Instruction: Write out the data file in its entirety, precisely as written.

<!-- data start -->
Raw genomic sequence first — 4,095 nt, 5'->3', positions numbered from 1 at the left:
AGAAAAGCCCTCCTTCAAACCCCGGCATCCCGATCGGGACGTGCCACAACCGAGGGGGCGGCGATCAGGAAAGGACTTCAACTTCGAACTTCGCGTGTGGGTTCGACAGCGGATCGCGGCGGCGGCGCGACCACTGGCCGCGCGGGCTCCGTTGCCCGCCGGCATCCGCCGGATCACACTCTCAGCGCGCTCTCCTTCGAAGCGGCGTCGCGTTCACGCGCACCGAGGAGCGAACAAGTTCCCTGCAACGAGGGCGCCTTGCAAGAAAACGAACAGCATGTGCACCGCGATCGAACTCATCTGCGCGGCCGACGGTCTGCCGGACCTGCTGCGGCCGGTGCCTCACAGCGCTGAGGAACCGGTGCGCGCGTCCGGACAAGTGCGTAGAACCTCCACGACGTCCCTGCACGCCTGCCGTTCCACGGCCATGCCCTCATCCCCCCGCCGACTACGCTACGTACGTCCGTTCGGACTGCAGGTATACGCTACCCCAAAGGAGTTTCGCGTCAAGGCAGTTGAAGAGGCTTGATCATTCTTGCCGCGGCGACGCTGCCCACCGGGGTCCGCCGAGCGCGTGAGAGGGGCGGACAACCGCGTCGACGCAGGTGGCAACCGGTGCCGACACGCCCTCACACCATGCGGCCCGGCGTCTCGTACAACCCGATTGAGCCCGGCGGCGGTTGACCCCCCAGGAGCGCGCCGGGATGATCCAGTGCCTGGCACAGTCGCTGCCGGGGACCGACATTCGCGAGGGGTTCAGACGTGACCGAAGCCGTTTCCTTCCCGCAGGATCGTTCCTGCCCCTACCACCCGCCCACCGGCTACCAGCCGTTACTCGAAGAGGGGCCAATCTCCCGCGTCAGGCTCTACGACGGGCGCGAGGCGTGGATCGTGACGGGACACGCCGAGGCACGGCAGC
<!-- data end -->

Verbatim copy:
Raw genomic sequence first — 4,095 nt, 5'->3', positions numbered from 1 at the left:
AGAAAAGCCCTCCTTCAAACCCCGGCATCCCGATCGGGACGTGCCACAACCGAGGGGGCGGCGATCAGGAAAGGACTTCAACTTCGAACTTCGCGTGTGGGTTCGACAGCGGATCGCGGCGGCGGCGCGACCACTGGCCGCGCGGGCTCCGTTGCCCGCCGGCATCCGCCGGATCACACTCTCAGCGCGCTCTCCTTCGAAGCGGCGTCGCGTTCACGCGCACCGAGGAGCGAACAAGTTCCCTGCAACGAGGGCGCCTTGCAAGAAAACGAACAGCATGTGCACCGCGATCGAACTCATCTGCGCGGCCGACGGTCTGCCGGACCTGCTGCGGCCGGTGCCTCACAGCGCTGAGGAACCGGTGCGCGCGTCCGGACAAGTGCGTAGAACCTCCACGACGTCCCTGCACGCCTGCCGTTCCACGGCCATGCCCTCATCCCCCCGCCGACTACGCTACGTACGTCCGTTCGGACTGCAGGTATACGCTACCCCAAAGGAGTTTCGCGTCAAGGCAGTTGAAGAGGCTTGATCATTCTTGCCGCGGCGACGCTGCCCACCGGGGTCCGCCGAGCGCGTGAGAGGGGCGGACAACCGCGTCGACGCAGGTGGCAACCGGTGCCGACACGCCCTCACACCATGCGGCCCGGCGTCTCGTACAACCCGATTGAGCCCGGCGGCGGTTGACCCCCCAGGAGCGCGCCGGGATGATCCAGTGCCTGGCACAGTCGCTGCCGGGGACCGACATTCGCGAGGGGTTCAGACGTGACCGAAGCCGTTTCCTTCCCGCAGGATCGTTCCTGCCCCTACCACCCGCCCACCGGCTACCAGCCGTTACTCGAAGAGGGGCCAATCTCCCGCGTCAGGCTCTACGACGGGCGCGAGGCGTGGATCGTGACGGGACACGCCGAGGCACGGCAGC